10 Feb Mums’ mental health improves with Maternal nurse home visits
New research called right@home, found disadvantaged mothers’ mental health and wellbeing improved after regular maternal and child health nurse home visits during pregnancy, continuing up until the child turned two.
Trial at a Glance:
- Australian research has shown a positive impact on the mental health and wellbeing of disadvantaged mothers after having a nurse regularly visit their home during pregnancy and up until the child turned two
- Lower rates of depression, anxiety and stress and improved wellbeing were evident even one year after the final nurse visit from the ‘right@home’ early intervention program
- Researchers stated the benefits of having the program embedded into existing services was critical and timely, providing a potential response to the increased economic and psychosocial stresses for families with young children due to the COVID-19 pandemic.
A team of Australian researchers has created a new early intervention program, right@home, designed for mothers experiencing adversity to help develop their parenting skills such as feeding, bonding and creating a better home learning environment. Data shows one in five Australian children are born into disadvantage.
MCRI Professor Sharon Goldfeld said nurse home visiting programs could address inequities in maternal mental health, and subsequently improve children’s development.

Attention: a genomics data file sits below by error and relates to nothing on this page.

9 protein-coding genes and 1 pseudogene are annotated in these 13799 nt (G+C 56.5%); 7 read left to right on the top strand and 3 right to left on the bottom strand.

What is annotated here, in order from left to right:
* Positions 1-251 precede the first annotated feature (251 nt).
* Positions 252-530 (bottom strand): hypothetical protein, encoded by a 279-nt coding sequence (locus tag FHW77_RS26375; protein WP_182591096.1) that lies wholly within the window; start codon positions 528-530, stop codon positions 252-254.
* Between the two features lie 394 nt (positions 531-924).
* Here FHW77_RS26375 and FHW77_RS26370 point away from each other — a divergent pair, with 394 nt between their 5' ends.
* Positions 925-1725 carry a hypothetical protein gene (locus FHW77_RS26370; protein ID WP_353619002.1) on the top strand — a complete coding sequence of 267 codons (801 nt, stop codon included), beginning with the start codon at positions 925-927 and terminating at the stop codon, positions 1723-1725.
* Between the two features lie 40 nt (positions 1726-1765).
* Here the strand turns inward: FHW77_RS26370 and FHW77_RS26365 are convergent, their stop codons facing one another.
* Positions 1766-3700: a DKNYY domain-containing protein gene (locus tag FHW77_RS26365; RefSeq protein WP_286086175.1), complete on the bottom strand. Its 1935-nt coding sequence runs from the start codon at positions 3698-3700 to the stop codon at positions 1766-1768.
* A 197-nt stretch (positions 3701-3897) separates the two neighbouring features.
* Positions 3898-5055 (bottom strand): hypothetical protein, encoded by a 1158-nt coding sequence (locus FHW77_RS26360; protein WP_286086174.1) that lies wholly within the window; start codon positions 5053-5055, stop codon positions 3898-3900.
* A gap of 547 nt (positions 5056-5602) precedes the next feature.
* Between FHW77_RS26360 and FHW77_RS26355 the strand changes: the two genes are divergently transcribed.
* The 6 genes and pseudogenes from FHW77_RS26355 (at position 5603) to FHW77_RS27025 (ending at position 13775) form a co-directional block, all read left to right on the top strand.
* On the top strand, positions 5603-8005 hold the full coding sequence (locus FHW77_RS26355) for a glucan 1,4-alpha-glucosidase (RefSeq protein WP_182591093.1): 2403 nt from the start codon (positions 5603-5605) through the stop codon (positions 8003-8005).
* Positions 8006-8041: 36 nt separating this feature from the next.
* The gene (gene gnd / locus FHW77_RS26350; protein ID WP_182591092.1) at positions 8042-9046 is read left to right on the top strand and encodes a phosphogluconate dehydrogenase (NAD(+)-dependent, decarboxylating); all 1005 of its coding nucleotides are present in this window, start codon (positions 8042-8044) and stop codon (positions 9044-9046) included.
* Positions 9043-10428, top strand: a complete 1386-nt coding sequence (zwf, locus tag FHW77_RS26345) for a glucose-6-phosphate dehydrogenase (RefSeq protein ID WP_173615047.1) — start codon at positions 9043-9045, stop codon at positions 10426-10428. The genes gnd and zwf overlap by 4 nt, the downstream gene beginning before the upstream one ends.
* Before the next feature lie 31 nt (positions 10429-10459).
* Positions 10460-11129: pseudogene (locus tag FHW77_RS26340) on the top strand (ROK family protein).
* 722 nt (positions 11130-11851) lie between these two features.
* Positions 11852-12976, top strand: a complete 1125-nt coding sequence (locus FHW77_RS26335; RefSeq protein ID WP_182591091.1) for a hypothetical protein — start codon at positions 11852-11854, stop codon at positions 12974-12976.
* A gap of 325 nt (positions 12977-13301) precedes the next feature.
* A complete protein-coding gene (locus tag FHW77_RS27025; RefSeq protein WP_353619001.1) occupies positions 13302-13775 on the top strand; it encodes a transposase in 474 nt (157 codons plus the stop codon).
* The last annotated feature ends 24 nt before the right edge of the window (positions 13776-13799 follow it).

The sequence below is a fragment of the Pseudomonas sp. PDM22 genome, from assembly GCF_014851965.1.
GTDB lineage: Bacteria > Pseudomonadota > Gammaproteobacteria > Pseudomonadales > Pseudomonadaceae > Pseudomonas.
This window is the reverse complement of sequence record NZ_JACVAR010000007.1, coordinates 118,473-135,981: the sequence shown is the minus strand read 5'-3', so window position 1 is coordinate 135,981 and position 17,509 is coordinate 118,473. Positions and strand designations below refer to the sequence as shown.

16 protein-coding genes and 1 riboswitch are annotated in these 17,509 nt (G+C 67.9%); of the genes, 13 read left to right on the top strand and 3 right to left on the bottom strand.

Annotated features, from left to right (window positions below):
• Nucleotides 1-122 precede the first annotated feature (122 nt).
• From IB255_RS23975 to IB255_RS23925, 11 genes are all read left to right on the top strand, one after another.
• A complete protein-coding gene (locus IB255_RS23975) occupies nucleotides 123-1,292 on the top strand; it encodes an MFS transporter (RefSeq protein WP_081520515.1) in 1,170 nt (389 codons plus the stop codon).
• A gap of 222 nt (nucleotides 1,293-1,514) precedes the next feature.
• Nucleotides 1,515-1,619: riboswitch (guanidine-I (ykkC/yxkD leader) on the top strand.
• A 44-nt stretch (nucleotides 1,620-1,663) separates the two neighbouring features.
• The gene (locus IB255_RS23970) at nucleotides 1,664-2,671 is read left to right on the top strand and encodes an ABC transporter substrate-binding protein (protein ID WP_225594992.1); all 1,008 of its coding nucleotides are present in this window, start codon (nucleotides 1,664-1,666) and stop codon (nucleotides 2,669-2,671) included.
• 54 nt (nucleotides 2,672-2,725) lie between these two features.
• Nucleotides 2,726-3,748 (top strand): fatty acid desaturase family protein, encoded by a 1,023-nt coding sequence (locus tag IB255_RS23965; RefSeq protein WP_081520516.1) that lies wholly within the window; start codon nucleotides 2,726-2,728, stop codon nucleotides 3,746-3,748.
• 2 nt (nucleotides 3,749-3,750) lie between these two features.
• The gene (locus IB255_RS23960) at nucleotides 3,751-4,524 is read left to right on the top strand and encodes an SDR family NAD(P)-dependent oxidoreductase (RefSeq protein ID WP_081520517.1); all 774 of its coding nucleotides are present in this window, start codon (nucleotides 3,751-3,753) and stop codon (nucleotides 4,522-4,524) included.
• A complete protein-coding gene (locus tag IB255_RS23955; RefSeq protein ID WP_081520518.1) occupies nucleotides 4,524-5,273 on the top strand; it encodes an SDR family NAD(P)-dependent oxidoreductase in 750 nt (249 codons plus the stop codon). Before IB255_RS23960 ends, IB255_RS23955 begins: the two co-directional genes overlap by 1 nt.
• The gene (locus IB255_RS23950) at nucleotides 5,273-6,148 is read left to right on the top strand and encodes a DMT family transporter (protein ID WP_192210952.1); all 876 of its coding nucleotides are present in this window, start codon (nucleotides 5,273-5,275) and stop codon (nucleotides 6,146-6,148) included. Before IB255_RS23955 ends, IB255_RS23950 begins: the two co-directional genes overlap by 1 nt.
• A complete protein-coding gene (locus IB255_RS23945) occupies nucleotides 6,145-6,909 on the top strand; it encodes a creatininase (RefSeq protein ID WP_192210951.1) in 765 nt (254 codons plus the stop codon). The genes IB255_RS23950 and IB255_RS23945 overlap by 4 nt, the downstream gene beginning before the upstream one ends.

“Given the crucial role that maternal mental health plays in the overall health of mothers and their children, addressing inequities generates substantial societal and mental health benefits,” she said.
The right@home program was the largest multi-site randomised controlled trial of a nurse home visit program in Australia. It involved 722 women recruited from child and family health services at 10 hospitals across Victoria and Tasmania.
The intervention group, who received 25 home visits up until the child turned two, reported lower rates of depression, anxiety and stress and better wellbeing one year after the visits ended, compared to those who received the standard free centre-based nurse consultations in Victoria (nine visits) and Tasmania (six visits).
Global data suggests 9-16 per cent of women experience depression and 10-15 per cent experience an anxiety disorder in the perinatal period.
Mum Carla Bonacci, who joined the program a week before her daughter, Carlisseia, was born, said she would have struggled without the regular home nurse visits.
“I really needed the support, especially during the first few months after giving birth,” she said. “The nurses guided me through from helping with feeding and bonding to managing my daughter’s sleep.
“Being a single, first-time mum, I wasn’t confident but they gave me that reassurance, which has greatly helped my mental health and allowed me to be the best mum I can be.”
Professor Goldfeld said as the program was easily incorporated into the existing maternal and child health nursing system, which was where it had been tested, state governments should make it routinely available to vulnerable families.
“We do not want babies born into adversity to be on a pathway where they are unlikely to catch up with their peers,” she said.
“Everyone should have the opportunity to raise happy, thriving children who are more likely to do better in school, have good relationships in the community, and lead healthier lives.”
The right@home is a research collaboration between the Australian Research Alliance for Children and Youth (ARACY), the Translational Research and Social Innovation (TReSI) Group at Western Sydney University and the Centre for Community Child Health, which is a department of The Royal Children’s Hospital and a research group at MCRI.